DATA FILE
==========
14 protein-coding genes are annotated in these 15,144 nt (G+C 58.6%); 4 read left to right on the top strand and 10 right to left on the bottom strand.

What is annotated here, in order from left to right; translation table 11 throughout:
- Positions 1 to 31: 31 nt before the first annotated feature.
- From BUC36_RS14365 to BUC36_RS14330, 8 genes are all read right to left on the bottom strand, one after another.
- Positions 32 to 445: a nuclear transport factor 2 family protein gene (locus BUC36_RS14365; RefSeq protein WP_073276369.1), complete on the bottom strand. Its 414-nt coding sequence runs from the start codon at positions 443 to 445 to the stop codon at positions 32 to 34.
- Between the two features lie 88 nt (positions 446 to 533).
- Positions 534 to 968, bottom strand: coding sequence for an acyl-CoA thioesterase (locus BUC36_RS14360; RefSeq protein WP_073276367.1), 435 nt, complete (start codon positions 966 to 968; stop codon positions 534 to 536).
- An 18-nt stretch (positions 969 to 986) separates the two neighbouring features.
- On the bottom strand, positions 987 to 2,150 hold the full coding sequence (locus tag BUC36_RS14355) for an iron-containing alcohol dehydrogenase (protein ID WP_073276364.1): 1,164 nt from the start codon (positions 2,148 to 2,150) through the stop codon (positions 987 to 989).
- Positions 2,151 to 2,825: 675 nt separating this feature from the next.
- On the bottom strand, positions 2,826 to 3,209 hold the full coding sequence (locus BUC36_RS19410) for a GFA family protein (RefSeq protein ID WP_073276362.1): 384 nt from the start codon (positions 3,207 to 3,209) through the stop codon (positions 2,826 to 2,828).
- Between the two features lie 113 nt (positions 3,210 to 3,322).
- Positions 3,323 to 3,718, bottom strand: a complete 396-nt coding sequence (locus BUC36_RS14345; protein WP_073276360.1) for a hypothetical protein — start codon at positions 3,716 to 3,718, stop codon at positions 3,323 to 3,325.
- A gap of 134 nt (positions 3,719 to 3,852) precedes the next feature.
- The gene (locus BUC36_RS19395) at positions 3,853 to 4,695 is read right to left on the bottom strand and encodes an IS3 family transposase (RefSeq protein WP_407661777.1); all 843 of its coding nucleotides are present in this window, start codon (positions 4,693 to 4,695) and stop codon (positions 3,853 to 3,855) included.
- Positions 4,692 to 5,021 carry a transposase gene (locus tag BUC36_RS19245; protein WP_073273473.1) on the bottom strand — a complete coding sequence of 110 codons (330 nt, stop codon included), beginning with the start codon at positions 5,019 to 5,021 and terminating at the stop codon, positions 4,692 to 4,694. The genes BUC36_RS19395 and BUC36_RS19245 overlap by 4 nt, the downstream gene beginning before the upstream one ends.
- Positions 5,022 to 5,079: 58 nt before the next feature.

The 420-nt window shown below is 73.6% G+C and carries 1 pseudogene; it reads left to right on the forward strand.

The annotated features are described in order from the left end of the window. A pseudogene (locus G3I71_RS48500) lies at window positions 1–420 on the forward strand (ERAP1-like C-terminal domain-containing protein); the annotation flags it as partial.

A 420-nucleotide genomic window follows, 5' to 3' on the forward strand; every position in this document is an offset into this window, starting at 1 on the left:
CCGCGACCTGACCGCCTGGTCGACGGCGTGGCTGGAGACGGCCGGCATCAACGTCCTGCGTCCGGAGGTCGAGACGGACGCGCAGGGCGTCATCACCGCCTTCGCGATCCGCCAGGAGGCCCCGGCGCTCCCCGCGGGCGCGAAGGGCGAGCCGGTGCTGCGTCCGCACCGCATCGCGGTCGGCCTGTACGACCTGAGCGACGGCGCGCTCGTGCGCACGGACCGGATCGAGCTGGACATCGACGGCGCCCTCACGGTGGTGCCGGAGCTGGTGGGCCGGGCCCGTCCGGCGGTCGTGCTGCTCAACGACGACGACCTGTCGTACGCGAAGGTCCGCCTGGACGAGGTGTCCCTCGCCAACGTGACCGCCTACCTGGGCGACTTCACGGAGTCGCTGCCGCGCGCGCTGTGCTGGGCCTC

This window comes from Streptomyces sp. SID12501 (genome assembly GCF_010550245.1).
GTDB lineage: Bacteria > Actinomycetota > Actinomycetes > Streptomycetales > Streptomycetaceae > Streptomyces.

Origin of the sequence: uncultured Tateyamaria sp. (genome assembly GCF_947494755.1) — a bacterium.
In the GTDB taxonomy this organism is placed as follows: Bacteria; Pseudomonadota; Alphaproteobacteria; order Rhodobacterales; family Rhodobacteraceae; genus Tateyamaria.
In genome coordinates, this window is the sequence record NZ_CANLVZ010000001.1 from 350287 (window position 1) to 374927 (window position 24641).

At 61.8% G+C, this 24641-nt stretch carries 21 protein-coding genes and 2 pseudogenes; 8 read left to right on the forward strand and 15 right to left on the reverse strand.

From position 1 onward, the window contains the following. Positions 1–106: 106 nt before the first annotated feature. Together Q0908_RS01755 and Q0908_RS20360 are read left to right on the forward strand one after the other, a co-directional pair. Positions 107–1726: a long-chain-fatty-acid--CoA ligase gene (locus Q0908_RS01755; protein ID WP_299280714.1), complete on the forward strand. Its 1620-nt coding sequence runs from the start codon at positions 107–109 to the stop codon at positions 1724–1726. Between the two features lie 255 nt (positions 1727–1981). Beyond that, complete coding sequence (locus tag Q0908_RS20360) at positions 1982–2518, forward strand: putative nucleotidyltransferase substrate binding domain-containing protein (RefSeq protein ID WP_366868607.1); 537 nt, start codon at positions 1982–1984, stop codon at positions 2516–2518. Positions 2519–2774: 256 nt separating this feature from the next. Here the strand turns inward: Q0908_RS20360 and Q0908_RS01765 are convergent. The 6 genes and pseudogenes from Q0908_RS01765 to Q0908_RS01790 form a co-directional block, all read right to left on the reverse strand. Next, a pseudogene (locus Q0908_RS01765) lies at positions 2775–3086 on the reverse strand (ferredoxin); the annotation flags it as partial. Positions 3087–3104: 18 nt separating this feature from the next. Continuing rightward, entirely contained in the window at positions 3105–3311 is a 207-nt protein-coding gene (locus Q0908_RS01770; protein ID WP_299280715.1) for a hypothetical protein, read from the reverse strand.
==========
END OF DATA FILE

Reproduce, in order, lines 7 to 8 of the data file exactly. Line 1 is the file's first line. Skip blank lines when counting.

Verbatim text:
- Positions 534 to 968, bottom strand: coding sequence for an acyl-CoA thioesterase (locus BUC36_RS14360; RefSeq protein WP_073276367.1), 435 nt, complete (start codon positions 966 to 968; stop codon positions 534 to 536).
- An 18-nt stretch (positions 969 to 986) separates the two neighbouring features.